Kitchen Islands. Saturday , December 16th , 2017 - 06:09:41 AM
First of all, you need to figure out the availability of space in your kitchen, or in the area of your home that will be used as the kitchen. If your house does not have a dining room, then your kitchen island must provide space for seating. If you try to use a dining table with chairs in the kitchen, it will appear cramped and crowded. In this case, you should consider an island with seating, and use stools around it especially if the space is limited. This will permit more people to sit around the island on the stools. Stools are also considered more effective because they can seat many more people without taking up as much space as ordinary chairs do. Not only are they effective, but they can also make your kitchen have a vintage touch, for instance. If you have more space in the kitchen, then adding the usual dining seating should work out, as it will not take up space.
The new kitchen trend has homeowners doing whatever`s necessary to make room for an island, including moving walls and taking space from other rooms. The island is the new "it" feature for every kitchen. Self-proclaimed cooks and chefs are looking for elements such as flip-down cutting boards or a life to bring heavy mixers and blenders up to a convenient level. Other amenities include a microwave oven drawer effective for saving countertop space, motorized countertops that can adjust to accommodate the height of the cook, and don`t forget the flatscreen television.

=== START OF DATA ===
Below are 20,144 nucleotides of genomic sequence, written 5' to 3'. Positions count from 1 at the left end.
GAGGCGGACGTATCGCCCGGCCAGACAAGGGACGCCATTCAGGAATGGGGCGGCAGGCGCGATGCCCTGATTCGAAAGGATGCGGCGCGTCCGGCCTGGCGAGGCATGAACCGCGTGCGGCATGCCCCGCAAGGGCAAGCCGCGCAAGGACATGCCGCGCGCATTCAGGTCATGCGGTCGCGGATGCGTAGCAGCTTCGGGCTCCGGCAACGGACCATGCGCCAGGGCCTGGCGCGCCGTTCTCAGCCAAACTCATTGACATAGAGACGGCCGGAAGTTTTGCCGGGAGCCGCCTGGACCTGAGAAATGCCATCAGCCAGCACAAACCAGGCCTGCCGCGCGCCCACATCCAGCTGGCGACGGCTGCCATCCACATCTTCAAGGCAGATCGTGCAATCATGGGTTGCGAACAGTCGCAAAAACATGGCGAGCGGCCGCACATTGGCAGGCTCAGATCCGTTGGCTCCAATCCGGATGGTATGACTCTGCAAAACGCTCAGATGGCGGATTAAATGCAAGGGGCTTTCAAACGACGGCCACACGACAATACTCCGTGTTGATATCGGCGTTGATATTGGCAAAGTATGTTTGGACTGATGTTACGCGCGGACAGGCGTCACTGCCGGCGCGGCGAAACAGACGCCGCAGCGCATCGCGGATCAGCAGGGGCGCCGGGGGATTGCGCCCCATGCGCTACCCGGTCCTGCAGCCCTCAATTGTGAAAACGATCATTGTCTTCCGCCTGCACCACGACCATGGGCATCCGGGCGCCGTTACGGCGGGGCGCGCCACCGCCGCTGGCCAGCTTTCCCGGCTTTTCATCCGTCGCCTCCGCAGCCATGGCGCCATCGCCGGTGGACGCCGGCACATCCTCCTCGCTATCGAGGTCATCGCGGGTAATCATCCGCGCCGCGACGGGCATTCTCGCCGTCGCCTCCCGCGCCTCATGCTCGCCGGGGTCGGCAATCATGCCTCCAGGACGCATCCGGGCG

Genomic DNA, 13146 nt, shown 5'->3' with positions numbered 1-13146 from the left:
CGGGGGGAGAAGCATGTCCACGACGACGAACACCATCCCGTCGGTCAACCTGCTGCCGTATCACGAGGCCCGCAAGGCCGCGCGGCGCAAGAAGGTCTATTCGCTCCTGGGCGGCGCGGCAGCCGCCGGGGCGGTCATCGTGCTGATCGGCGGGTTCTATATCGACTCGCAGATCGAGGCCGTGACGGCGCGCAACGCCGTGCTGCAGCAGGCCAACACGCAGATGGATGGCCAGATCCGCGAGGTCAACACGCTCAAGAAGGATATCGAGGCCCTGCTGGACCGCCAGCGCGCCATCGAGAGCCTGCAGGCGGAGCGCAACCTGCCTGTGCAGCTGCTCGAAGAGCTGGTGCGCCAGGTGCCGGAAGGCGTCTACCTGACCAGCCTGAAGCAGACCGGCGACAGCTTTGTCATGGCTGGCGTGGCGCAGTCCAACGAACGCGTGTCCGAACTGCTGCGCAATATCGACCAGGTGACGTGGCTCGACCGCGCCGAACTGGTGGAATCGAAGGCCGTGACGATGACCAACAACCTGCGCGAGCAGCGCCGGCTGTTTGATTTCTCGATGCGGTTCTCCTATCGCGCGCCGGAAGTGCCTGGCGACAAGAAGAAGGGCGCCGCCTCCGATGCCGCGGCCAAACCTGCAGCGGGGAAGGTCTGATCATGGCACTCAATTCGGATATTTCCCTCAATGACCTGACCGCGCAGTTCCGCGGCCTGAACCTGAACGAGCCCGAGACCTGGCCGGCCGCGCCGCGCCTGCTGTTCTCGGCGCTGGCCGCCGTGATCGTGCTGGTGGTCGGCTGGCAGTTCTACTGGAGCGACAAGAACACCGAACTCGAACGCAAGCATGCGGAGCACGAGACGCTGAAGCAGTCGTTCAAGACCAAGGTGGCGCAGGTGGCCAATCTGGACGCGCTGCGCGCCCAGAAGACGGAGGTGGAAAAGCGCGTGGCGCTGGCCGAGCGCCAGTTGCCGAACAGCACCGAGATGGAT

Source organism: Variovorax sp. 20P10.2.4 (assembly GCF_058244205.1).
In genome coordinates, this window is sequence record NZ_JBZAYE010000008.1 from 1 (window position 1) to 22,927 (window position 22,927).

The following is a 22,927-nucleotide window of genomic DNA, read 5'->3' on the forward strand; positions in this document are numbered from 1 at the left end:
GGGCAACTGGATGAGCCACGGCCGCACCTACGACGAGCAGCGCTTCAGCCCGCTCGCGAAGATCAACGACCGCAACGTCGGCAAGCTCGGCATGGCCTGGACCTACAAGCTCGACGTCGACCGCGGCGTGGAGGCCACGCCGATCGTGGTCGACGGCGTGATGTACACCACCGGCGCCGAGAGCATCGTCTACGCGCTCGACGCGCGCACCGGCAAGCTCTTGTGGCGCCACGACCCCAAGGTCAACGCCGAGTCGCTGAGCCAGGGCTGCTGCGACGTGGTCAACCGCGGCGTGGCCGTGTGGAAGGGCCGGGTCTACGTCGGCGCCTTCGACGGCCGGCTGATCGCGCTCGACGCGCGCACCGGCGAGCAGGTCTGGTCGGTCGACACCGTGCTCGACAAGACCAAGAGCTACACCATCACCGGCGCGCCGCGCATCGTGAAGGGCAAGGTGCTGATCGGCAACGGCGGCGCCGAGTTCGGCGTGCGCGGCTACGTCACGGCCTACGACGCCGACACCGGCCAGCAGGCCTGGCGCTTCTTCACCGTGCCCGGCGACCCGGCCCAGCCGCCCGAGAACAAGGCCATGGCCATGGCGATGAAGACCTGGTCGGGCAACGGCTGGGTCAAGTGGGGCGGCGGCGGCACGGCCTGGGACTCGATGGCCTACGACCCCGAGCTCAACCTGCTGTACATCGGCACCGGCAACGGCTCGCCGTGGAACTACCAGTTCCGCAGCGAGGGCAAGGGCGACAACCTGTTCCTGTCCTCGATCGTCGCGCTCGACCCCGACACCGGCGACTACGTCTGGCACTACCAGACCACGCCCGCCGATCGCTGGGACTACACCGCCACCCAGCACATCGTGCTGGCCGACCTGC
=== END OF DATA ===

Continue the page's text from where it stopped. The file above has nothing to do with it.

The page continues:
Kitchen Islands - Making the Ordinary Extraordinary!. It seems lately when most people are dreaming of their ideal kitchen, an island is high on the wish list. Islands can be an integral part of the design layout and improve overall functionality or they can be an impediment to the flow of the work space. How can you determine if your space can handle an island and if so, how to take it up a notch in design? Carefully consider your floor plan and the amount of overall space you need for an adequate sized island as well as the space around it to maneuver easily. A good island layout functions as a "traffic cop" directing traffic around the primary cook zones and should be a minimum of 30 inches wide. The length is negotiable but I would recommend at least 36 inches. If you do not have at least this amount of "heft" to the island, you risk making it look crowded and undersized at best, and at worse are creating a hip busting, aggravating obstacle to good movement around the kitchen.
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